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Keeping the beacon of growth alight
IN a world that is constantly shifting, change is the only constant we’ve come to embrace. But in a global village that is becoming more interconnected, certain changes can create a domino effect that shakes up even the most resilient and adaptive of businesses. As the reality of Donald Trump and his impending coronation sinks in, questions are already being asked and autopsies conducted.
“Campaign in poetry, govern in prose,” American politician Mario Cuomo once famously noted, and this is in line with the opinions of the speakers and guest panellists at day two of the Outlook 2017 seminar, where the big question on everyone’s lips was: “Which Trump will turn up at the table?”
The final instalment of the Canon Think Big Leadership Business Series, Outlook 2017 examines events of 2016 and their varying repercussions on the business environment in the near future. Held at the Marina Mandarin Hotel ballroom on Nov 16, the seminar focused on the impact of the Trump administration on Asean economies. Organised by The Business Times with support from Canon, the event sought to disentangle the early confusion of the US election result and inject a much-needed boost of positivity in times of incertitude.
Three enlightening presentations by Prof Joseph Liow, Mr Ivan Tan and Prof Lewis Lim were followed by an interactive panel discussion moderated by Vikram Khanna, Associate Editor of The Business Times, and featured guests panellists Prof Andrew Delios, Head of Department and Professor of Strategy and Policy, NUS Business School, and Mrs Judith Fergin, Executive Director, American Chamber of Commerce.
Continuity or change?
First speaker Prof Liow, Dean at the S Rajaratnam School of International Studies, NTU, opened with his talk titled “The New American Administration and Asia Policy: Will it be business as usual?”, where he coherently unpacked aspects of Mr Trump as President-elect and some of his policy positions. “Will we see a more measured and mellowed approach from Trump, or will he proceed with his initial claims?” posed Prof Liow as he noted the difference between campaign rhetoric and reality of governance.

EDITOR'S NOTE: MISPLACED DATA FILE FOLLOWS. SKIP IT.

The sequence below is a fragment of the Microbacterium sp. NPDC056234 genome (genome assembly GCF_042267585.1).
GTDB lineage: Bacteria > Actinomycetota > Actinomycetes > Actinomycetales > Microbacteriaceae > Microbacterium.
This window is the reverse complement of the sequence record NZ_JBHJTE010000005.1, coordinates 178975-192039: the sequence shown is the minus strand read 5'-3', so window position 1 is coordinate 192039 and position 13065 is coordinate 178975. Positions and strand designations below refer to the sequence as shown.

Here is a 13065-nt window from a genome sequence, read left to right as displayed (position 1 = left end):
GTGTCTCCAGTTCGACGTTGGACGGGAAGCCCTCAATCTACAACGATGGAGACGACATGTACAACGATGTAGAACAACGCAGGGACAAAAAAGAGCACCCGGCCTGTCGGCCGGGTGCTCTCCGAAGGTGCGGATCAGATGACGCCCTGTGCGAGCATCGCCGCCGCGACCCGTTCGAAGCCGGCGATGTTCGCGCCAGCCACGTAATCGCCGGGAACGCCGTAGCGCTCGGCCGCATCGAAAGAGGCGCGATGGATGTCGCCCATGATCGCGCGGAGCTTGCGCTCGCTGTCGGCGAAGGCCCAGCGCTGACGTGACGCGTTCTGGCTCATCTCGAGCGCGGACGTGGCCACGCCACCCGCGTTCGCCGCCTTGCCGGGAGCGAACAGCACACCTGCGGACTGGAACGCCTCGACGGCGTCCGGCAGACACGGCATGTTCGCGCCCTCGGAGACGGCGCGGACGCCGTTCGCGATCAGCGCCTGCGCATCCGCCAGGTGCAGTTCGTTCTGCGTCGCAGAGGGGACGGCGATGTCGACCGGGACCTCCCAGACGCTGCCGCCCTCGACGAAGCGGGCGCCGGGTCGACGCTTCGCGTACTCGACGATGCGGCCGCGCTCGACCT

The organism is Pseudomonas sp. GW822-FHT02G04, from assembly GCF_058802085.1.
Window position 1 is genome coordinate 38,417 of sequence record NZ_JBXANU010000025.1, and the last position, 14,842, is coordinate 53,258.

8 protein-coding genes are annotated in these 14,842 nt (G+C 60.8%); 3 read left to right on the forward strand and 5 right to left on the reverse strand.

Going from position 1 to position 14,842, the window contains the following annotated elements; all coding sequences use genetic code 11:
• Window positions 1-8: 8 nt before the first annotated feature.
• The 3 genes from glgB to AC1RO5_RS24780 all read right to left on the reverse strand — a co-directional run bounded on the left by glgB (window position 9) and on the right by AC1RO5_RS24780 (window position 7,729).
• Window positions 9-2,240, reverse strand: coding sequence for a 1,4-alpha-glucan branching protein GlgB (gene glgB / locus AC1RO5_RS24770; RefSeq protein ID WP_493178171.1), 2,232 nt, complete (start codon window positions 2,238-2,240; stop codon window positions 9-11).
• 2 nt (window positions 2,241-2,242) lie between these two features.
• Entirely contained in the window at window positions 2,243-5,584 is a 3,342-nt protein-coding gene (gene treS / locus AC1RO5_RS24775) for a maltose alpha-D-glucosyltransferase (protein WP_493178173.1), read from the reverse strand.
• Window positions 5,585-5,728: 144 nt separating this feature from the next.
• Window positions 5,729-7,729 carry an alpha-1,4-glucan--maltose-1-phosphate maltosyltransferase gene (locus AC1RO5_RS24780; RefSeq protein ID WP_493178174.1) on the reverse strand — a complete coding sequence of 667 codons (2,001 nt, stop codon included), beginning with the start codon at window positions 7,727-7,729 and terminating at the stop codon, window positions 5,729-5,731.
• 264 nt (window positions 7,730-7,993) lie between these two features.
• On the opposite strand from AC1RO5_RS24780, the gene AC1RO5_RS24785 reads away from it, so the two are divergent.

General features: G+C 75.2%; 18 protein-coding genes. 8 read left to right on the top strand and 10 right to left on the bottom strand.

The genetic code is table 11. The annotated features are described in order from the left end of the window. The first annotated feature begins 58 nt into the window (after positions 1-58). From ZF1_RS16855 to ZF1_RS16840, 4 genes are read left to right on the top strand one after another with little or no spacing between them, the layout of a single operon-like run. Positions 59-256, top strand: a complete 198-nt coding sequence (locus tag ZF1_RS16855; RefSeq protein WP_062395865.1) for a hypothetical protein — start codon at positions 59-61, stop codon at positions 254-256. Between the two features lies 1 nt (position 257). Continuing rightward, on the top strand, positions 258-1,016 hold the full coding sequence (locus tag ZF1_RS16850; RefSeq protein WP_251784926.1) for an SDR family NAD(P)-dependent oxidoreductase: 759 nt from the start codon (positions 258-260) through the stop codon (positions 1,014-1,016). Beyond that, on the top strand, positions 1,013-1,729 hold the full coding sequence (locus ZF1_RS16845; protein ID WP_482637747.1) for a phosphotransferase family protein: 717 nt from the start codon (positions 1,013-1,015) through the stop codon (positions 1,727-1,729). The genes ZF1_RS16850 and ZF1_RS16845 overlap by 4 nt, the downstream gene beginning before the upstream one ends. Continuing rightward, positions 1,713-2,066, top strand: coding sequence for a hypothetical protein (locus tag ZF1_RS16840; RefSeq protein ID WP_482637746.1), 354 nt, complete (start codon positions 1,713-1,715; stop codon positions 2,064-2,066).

An important consideration some might have missed in light of recent developments was Mr Trump’s relationship with the Republican party. Likening it to the power struggle William Wallace faced in the film Braveheart, Prof Liow pointed out the personality and policy differences between them, and the significant role both parties play in resolving tension and effectiveness in policy implementation.
“The big question is, how much of a rebel is Trump, and on the other hand, will the Party be swept up by Trumpism or strengthen without fully subscribing to it?”
With most of Mr Trump’s economic policies riddled with “fundamental contradiction”, Asean is in uncharted territory, with Prof Liow suggesting that the initiative would be ceded to China and regional allies such as Singapore and Japan would have to pull their weight. With Mr Trump unlikely to possess the patience or diplomatic mien to deal with the glacial progress of Asean diplomacy, he believed that a more “transactional” diplomacy would emerge rather than a more principle-centric foreign policy.
Gateway of opportunity
Providing a closer-to-home perspective, Mr Tan, Group Director of South East Asia and Oceana Group, IE Singapore, casts the spotlight on Asean, which continues to be a beacon of light with annual growth projected to average 5.2 per cent from 2016 to 2020. He underlined the main forces that account for this in the region: a rising middle-income class, the China connection, and the integration